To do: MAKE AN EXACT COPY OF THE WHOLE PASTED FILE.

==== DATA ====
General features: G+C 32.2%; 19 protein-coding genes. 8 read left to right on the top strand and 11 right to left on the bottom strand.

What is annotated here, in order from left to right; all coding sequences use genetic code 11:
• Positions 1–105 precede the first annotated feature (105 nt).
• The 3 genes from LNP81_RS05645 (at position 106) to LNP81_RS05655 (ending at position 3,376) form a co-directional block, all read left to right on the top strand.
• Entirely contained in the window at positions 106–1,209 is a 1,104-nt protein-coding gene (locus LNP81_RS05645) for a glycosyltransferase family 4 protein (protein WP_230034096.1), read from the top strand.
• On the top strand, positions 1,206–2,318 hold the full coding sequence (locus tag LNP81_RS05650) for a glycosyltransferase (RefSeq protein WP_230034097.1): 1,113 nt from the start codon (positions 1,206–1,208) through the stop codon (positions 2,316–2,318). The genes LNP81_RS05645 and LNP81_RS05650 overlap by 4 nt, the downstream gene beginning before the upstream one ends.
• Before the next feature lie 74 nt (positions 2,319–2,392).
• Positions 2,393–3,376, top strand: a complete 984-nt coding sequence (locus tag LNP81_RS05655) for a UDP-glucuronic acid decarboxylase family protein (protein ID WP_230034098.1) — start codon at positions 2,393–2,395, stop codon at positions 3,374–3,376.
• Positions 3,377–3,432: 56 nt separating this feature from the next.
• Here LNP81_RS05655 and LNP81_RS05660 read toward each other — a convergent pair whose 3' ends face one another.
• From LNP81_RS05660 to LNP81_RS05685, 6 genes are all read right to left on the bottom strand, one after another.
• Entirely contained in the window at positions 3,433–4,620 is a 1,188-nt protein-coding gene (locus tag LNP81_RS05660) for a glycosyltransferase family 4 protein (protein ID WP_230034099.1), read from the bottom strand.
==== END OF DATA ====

General features: G+C 32.2%; 19 protein-coding genes. 8 read left to right on the top strand and 11 right to left on the bottom strand.

What is annotated here, in order from left to right; all coding sequences use genetic code 11:
• Positions 1–105 precede the first annotated feature (105 nt).
• The 3 genes from LNP81_RS05645 (at position 106) to LNP81_RS05655 (ending at position 3,376) form a co-directional block, all read left to right on the top strand.
• Entirely contained in the window at positions 106–1,209 is a 1,104-nt protein-coding gene (locus LNP81_RS05645) for a glycosyltransferase family 4 protein (protein WP_230034096.1), read from the top strand.
• On the top strand, positions 1,206–2,318 hold the full coding sequence (locus tag LNP81_RS05650) for a glycosyltransferase (RefSeq protein WP_230034097.1): 1,113 nt from the start codon (positions 1,206–1,208) through the stop codon (positions 2,316–2,318). The genes LNP81_RS05645 and LNP81_RS05650 overlap by 4 nt, the downstream gene beginning before the upstream one ends.
• Before the next feature lie 74 nt (positions 2,319–2,392).
• Positions 2,393–3,376, top strand: a complete 984-nt coding sequence (locus tag LNP81_RS05655) for a UDP-glucuronic acid decarboxylase family protein (protein ID WP_230034098.1) — start codon at positions 2,393–2,395, stop codon at positions 3,374–3,376.
• Positions 3,377–3,432: 56 nt separating this feature from the next.
• Here LNP81_RS05655 and LNP81_RS05660 read toward each other — a convergent pair whose 3' ends face one another.
• From LNP81_RS05660 to LNP81_RS05685, 6 genes are all read right to left on the bottom strand, one after another.
• Entirely contained in the window at positions 3,433–4,620 is a 1,188-nt protein-coding gene (locus tag LNP81_RS05660) for a glycosyltransferase family 4 protein (protein ID WP_230034099.1), read from the bottom strand.